The cleaning services industry is expected to grow a staggering 6.1% from 2020 to 2027. A cleaning business is easy to open, and if you are in the right market, it can be quite profitable.
To start a cleaning business in Pennsylvania, you must complete a few important steps, such as getting a FEIN and obtaining financing. After you get the legal and financing pieces ready to go, you must purchase the necessary cleaning equipment and supplies. The last step is to develop a well-rounded brand and market your cleaning business.
Want to learn more about starting a cleaning business in PA? Keep reading and take a look at the most frequently asked questions. Below are the first action steps that need to be completed before you can start taking your first customers.
1.Get a Business License
A cleaning business must register its business structure (an LLC, partnership, corporation, etc.) with the state of Pennsylvania. However, businesses that are sole proprietorships and operate under the owner’s first and last name do not need a registered business structure in the state.
The Pennsylvania Department of state hosts a comprehensive fee structure that outlines how much it costs to register each type of business structure.
If the cleaning business is not a sole proprietorship operated under the name of the owner, it needs a registered fictitious name.
The state of Pennsylvania has a database that shows business entity names that are already registered. You must make sure the fictitious name is not already taken before attempting to register it.
2.Obtain a Federal Employer Identification Number (FEIN)
Pennsylvania strongly encourages all businesses to get a 9-digit FEIN. The FEIN enables you to properly display your cleaning business to all the agencies in the state government. To get a FEIN, you need to apply directly with the IRS. When applying for both a FEIN and business license, it is important to maintain a consistent business name.
3.Create a Business Plan
Creating a business plan is one of the first steps to opening a cleaning business. The business plan should outline the following: who will own and operate the business, the target market, the services offered, the financing, and the long-term strategy and vision of the company.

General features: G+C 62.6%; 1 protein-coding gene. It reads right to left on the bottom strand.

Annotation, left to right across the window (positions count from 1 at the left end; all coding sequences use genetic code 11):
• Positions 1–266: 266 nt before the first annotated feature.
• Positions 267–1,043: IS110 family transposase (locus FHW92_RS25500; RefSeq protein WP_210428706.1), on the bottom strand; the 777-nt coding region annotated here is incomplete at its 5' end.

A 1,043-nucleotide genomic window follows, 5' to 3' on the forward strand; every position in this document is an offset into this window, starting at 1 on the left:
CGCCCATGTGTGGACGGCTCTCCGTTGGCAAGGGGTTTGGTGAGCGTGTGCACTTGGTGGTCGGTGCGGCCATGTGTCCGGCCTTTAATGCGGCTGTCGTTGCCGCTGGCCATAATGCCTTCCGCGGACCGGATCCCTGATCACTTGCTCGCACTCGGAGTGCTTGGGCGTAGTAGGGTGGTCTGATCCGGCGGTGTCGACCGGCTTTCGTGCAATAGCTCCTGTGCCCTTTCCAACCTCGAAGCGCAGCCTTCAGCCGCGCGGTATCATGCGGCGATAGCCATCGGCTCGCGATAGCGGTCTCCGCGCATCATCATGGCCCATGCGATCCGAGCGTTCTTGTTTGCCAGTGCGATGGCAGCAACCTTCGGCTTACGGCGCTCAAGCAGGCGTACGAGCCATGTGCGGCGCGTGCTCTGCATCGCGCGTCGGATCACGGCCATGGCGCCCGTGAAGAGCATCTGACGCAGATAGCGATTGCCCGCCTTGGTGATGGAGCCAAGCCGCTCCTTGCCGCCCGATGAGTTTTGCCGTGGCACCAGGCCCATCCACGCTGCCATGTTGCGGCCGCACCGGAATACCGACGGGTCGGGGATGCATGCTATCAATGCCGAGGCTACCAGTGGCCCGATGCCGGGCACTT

Also, the business plan should include an analysis of competitors and what advantage the cleaning business will have over others.
Depending on the size, you can start a cleaning business for as little as $1,000. If you buy commercial-grade equipment and must purchase a vehicle, that amount can quickly rise.
We recommend obtaining a small business loan from a bank, credit union, or SBA-approved lender. The best scenario is not to use financing, especially given the low cost of opening a cleaning business, but if it is necessary, look for low-interest rates and lenient terms.
6.Take Out an Insurance Policy
We recommend that you apply for a general liability insurance policy before starting a cleaning business. Even if you operate the business out of your home, your homeowner’s policy likely only covers up to $2,500 of damages to business property.
Furthermore, a standard homeowner’s policy will not cover the cost of injured customers, lost income caused by damages to your home workspace, or any loss of data. A general liability policy protects you from claims made by both customers and employees.
For example, if your employee trips over a cord and breaks his or her leg, your liability insurance policy will help cover the medical expenses. Likewise, a general liability policy will cover any accidental damage caused to your client’s property.
7.Identify the Target Market
With a population of nearly 12.8 million, Pennsylvania has a diverse population that lives in both urban centers and small towns. The first thing to decide is whether to service commercial, residential clients, or both.
A new business should target one or the other – catering to both types of clients would be too ambitious in the beginning.
After deciding what types of services to offer, you should analyze the demographics in your area. Target those who have excess cash and those who work full-time and do not have the spare time to clean their homes.
8.Understand the Competition